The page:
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Tibetan student detained for essay on lack of jobs in occupied Tibet
Phayul[Wednesday, April 17, 2019 20:15]
By Tenzin Sangmo

DHARAMSHALA, Apr. 17: A Post Graduate Tibetan student of Northwest Minzu University in Gansu province’s Lanzhou city has reportedly been detained by Chinese authorities for his essay that lamented the decline in job opportunities for Tibetans in the government sector in occupied Tibet. The essay was widely shared on various social media platforms.

Radio Free Asia reported that the author of the essay, Sonam, a Tibetan master’s degree candidate, was taken from his classroom earlier this month.

RFA source who spoke on condition of anonymity said, “In the beginning of April, the Tibet Education Bureau in China forcefully took Sonam away from the school. Officials have held him since then.”

The source added that Tibetan students at the university, particularly those who maintain contact with Tibetan exiles in India are under surveillance by Chinese authorities.

Aspiring Tibetan civil service applicants are disadvantaged due to the overwhelming competition in the government job sector in occupied Tibet. The increasing number of Han-Chinese job-seekers and preference given to Chinese applicants has meant that Tibetan graduates are losing out on opportunities to employment in their native land.

The increase in Han Chinese competing for jobs and the added requirements for proficiency in Mandarin Chinese in testing and consideration for employment has taken the edge away from Tibetans as civil service exams are slanted increasingly toward Han applicants.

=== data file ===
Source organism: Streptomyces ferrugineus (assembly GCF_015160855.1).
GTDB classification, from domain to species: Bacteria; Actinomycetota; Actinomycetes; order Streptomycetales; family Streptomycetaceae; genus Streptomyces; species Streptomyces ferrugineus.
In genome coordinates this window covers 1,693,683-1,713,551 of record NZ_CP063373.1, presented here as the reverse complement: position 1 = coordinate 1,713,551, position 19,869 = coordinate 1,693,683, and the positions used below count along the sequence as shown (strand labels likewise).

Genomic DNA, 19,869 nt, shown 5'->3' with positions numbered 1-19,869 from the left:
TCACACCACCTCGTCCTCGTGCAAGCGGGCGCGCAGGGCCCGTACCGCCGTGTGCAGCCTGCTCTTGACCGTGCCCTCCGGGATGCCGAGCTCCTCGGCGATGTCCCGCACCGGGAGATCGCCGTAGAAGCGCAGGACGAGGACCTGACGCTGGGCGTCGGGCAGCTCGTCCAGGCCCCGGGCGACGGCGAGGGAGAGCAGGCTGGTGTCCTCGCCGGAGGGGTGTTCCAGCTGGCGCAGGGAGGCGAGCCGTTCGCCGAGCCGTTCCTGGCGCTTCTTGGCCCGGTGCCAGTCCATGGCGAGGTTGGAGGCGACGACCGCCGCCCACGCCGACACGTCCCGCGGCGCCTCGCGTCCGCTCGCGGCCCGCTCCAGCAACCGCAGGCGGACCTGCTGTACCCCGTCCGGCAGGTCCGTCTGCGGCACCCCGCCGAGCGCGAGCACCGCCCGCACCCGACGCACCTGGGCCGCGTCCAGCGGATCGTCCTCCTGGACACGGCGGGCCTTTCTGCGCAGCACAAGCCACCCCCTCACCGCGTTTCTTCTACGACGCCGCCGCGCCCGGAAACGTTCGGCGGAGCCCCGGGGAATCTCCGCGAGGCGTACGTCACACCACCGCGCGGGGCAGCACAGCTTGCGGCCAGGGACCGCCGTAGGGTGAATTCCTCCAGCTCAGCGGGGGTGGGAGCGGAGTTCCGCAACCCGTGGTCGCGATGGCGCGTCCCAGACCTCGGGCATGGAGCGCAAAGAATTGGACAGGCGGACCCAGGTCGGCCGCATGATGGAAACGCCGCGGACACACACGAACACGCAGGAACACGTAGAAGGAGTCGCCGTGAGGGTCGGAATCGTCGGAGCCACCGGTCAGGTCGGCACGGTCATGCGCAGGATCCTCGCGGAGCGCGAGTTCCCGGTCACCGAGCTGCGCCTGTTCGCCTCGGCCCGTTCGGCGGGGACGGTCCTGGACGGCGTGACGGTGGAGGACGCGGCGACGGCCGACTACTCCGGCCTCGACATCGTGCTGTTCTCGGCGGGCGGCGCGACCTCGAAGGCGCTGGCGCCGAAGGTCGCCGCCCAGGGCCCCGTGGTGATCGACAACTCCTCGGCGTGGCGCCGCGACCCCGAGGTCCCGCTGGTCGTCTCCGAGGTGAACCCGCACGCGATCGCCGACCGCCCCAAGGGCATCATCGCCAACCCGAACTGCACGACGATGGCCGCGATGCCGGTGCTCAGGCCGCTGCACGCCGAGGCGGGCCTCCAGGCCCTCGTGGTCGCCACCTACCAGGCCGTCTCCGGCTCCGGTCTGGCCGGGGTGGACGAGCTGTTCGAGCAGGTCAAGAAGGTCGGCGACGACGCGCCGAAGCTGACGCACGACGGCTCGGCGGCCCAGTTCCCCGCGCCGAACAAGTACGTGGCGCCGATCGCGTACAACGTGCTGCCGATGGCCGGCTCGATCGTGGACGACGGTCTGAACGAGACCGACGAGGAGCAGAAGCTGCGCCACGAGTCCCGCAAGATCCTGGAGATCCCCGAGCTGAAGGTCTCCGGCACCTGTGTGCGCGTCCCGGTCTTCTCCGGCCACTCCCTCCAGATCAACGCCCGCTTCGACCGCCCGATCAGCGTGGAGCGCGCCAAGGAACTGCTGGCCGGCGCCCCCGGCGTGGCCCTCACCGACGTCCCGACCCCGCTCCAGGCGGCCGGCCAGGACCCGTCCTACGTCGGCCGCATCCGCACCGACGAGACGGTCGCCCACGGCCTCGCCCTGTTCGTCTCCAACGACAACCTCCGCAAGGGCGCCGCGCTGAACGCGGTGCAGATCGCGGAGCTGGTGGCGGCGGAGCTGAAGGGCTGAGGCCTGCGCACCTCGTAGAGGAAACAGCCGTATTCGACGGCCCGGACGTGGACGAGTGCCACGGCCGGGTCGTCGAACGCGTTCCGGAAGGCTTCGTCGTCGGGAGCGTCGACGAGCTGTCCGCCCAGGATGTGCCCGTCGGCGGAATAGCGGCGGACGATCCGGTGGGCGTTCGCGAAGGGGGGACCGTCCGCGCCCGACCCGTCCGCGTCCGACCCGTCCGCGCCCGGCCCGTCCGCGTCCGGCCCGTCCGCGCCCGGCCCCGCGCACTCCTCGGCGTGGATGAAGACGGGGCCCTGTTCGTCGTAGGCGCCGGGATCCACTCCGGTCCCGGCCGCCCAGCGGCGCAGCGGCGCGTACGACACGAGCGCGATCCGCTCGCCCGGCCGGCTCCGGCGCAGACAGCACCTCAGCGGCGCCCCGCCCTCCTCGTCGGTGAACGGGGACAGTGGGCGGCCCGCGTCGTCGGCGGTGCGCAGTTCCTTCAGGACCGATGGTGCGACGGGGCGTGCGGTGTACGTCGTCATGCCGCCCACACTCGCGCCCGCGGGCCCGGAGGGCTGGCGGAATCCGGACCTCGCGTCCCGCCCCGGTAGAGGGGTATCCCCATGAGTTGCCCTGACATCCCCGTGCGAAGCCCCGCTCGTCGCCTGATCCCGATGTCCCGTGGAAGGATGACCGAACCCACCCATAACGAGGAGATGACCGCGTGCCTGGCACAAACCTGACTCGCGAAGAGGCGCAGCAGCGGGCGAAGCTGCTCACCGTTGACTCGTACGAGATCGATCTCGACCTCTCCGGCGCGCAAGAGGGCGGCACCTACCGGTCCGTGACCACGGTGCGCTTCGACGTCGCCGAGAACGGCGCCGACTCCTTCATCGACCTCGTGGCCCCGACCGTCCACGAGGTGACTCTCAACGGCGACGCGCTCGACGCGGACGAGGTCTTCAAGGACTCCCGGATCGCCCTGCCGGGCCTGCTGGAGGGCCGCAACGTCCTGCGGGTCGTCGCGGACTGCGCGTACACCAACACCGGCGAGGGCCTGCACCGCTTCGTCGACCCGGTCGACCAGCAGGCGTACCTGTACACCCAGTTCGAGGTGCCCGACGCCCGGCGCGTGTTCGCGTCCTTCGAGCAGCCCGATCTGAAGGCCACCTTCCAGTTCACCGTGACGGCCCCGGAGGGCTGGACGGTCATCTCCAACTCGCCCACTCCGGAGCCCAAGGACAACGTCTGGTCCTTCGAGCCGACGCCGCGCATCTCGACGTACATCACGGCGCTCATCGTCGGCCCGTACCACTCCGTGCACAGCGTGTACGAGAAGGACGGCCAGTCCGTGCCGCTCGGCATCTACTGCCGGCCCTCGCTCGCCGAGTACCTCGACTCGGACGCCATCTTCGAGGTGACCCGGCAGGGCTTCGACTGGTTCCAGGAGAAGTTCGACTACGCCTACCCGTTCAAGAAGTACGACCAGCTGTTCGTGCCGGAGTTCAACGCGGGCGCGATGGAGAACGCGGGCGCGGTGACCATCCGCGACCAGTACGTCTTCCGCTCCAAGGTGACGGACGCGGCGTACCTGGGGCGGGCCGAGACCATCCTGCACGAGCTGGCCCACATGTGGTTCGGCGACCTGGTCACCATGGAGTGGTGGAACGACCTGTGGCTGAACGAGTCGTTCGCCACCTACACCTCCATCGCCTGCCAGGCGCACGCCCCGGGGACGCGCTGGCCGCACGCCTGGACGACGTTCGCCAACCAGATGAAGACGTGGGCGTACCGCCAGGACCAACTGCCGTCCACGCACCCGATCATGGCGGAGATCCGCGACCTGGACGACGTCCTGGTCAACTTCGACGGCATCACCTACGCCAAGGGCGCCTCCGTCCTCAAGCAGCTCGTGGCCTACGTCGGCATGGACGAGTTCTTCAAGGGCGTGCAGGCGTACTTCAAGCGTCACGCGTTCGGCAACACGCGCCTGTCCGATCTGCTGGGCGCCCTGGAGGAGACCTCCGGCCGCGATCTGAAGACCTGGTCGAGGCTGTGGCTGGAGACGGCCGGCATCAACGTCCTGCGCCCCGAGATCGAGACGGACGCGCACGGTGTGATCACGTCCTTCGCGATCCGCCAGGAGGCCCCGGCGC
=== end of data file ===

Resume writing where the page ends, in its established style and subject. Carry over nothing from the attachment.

The Tibetan graduates are finding it very difficult to get jobs in the private sector including high-tech firms and other industries, making government sector jobs the main priority for them.

Anonymous sources told Tibetan media that in 2018, there were 40,000 applicants in the Tibet Autonomous Region alone who sat for the entrance exam for positions in the Chinese civil service. However, only about 3,000 passed their exams to become eligible to be considered for government positions.

Between 20,000 and 30,000 Tibetan and Chinese university graduates sat for civil service exams in the prefecture in 2018 alone, making it a very competitive space for job seekers.

Formerly known as Northwest University for Nationalities, it was the first minority institution for higher learning founded after the establishment of the People’s Republic of China in 1949.

According to the report, the frustration over the lack of coveted government jobs in recent years is increasing among university graduates with many 2018 graduates still remaining jobless.

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